Mum, 26, who thought she was ill with flu shocked after suddenly giving birth in the bath
A MUM who thought she was ill with flu gave birth to a healthy baby girl – but had no idea she was pregnant.
Swade Page, 26, was “shocked” when she delivered little Safiyah Lang in her bathtub on March 2 last year after having no bump, morning sickness or contraction pains.
Swade, from Bridgwater, Somerset, had been helping to organise the local county carnival the day before, and felt a cold coming on in the evening.
She told The Sun Online: “On Sunday I felt a bit ill, like I was coming down with the flu.
“The workers at the carnival said to go home and get some rest, so I did.
“Then at 5am, I woke up with terrible cramping pains, so I went to lie on the sofa and had a cup of tea and two paracetamol.
“The pain became constant, but there were no contraction pains. My husband came in and said he would call an ambulance – but they said it would take three hours to get here as they were really busy.”
Swade ran a bath for herself as hubby Koalan Lang, 26, got the kids ready for school – but then he heard a scream from the bathroom.
She added: “He came into the bathroom and said: ‘Oh my God, there’s a head between your legs!’
“He called the paramedics and asked if they could come over urgently.
“I was so confused, I’d hardly had any sleep. I really didn’t know what was going on.”
Hero dad Koalan then “took control” of the situation – and managed to successfully deliver baby Saffiyah at 5.7lb in the bathtub with the help of one of the hospital’s phone operators.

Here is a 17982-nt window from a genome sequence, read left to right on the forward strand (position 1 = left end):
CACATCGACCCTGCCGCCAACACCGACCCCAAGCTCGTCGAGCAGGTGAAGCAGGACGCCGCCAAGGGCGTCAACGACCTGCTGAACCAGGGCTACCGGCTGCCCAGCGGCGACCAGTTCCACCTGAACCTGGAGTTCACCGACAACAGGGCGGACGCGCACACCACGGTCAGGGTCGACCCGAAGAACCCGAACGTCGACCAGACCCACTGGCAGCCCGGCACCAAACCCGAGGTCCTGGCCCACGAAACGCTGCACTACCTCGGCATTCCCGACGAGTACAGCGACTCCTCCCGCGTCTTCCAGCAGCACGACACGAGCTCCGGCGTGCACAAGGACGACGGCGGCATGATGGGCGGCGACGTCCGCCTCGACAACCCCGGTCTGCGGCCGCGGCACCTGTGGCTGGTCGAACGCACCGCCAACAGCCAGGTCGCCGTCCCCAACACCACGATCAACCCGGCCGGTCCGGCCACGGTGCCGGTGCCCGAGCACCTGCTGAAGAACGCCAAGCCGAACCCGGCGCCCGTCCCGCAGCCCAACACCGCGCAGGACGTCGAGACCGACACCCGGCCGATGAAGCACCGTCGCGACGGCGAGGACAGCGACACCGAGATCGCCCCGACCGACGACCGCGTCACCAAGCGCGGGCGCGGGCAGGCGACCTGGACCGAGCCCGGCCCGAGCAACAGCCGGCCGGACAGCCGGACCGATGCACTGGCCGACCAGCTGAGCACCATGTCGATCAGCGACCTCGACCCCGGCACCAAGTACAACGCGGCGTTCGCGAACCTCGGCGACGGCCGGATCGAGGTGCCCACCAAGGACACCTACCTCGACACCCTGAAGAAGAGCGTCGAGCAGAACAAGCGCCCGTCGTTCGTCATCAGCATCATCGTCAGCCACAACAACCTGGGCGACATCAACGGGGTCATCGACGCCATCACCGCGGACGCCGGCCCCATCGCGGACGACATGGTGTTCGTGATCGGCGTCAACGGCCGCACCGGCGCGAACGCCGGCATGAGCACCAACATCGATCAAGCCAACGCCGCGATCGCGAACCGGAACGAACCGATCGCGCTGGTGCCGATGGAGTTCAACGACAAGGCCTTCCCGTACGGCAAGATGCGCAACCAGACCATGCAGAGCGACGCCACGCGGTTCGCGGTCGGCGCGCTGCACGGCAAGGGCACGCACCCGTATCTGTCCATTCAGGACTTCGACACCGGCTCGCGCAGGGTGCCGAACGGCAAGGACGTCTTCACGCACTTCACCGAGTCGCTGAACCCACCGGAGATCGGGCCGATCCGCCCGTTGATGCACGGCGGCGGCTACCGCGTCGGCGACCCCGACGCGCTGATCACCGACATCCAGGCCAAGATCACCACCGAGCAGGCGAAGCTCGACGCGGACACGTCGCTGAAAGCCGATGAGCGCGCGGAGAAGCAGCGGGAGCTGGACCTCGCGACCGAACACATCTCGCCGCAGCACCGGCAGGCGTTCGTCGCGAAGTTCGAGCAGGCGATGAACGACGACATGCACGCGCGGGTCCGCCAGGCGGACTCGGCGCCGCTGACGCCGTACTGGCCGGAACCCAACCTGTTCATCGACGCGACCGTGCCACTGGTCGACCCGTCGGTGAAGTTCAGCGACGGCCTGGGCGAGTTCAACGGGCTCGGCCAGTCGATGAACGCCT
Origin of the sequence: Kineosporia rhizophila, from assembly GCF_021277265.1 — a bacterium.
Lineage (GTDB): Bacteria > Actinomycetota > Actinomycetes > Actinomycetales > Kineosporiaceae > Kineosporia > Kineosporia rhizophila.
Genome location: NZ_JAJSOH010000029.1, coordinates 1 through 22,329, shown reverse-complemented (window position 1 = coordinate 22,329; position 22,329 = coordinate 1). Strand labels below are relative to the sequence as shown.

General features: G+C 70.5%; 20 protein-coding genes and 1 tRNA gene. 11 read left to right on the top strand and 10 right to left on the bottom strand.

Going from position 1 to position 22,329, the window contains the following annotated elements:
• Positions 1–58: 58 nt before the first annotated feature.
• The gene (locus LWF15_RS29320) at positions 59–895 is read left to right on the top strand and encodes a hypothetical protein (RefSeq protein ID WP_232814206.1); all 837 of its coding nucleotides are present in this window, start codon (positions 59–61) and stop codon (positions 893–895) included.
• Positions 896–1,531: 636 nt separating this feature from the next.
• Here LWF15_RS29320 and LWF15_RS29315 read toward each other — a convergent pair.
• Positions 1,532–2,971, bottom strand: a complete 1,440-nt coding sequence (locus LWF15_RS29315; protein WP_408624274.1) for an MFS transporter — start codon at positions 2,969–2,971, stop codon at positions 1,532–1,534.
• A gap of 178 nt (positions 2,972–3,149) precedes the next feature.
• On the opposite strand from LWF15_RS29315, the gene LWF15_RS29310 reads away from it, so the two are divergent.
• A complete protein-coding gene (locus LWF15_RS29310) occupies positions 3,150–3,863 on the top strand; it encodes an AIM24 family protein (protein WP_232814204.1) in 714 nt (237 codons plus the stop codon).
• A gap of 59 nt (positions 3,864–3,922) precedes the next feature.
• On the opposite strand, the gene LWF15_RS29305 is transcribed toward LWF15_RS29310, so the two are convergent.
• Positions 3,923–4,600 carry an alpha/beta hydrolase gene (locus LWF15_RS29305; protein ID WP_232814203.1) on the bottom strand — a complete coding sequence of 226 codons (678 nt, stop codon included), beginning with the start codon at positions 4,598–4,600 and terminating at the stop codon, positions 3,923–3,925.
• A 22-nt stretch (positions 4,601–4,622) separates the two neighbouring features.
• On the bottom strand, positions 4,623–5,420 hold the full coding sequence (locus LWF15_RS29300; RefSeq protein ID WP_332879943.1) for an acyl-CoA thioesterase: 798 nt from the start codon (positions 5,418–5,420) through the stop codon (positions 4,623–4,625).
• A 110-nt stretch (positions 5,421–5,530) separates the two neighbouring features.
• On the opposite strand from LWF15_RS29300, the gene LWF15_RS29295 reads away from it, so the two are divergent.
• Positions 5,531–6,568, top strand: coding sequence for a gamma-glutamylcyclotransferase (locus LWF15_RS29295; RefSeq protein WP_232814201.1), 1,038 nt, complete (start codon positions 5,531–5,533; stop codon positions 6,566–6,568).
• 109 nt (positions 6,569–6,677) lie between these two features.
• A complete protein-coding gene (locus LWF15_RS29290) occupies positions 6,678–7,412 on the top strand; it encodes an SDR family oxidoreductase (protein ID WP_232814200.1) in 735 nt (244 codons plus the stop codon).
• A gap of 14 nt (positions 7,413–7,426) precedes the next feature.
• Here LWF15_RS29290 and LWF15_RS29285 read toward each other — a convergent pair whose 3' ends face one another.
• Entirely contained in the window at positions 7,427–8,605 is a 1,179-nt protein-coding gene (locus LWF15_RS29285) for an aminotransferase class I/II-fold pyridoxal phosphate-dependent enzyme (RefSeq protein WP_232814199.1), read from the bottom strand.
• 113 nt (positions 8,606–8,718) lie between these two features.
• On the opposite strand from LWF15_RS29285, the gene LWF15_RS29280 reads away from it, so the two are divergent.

Swade said: “We both just looked at each other and said, ‘what’s just happened?’”
The mum-of-three was taken to Musgrove Park hospital for tests – and was told by a midwife that she’d had a “cryptic pregnancy”.
A “cryptic pregnancy” is defined by HealthLine as a “pregnancy that conventional medical testing methods fail to detect”, and low levels of pregnancy hormones mean that symptoms are very mild or even impossible to notice.
According to the BBC, around one in 2,500 births a year are “cryptic births”.
Swade said she had no pregnancy symptoms at the time, adding: “I felt completely normal.
“I did a pregnancy test earlier in the year and it came back negative, so I thought nothing of it.”
Swade, baby Safiyah and the rest of the family remained in the hospital for tests for two days, and were then sent home.
Mental health support worker Swade said the hospital and the midwives had been really supportive throughout the “surreal” experience.
The family have since joked that dad Koalan, who works for various employment agencies, should retrain as a midwife after his heroic display.
Swade added: “Koalan said: ‘Well I’m now a fully qualified midwife. I’m putting that on my CV!’”
“If that was me, I wouldn’t have known what to do. I’d have said wait for the paramedics.”
Swade, who is also mum to Phoenix, 5, and one-year-old Khaleesi, said she was “delighted” with little Saffiyah.
It’s like it was meant to be. She just slots right in
She added: “It’s like it was meant to be. She just slots right in.
“She’s brought so much to our lives, and her sisters absolutely adore her.”
Just weeks after Saffiyah was born, the country went into the first national lockdown – meaning Swade and Koalan’s parents weren’t allowed to visit their new granddaughter regularly until restrictions were eased in June.
Swade admitted this was “sad”, but said that her mum Lindsey and dad Michael, as well as Koalan’s family, had been really supportive during the pandemic and spoke on FaceTime everyday.
The mum-of-three thinks that more should be done to raise awareness of “cryptic pregnancies”.
She told The Sun Online: “I think it could be brought up more in sex education.
“It’s one of those things that gets brushed under the carpet.”
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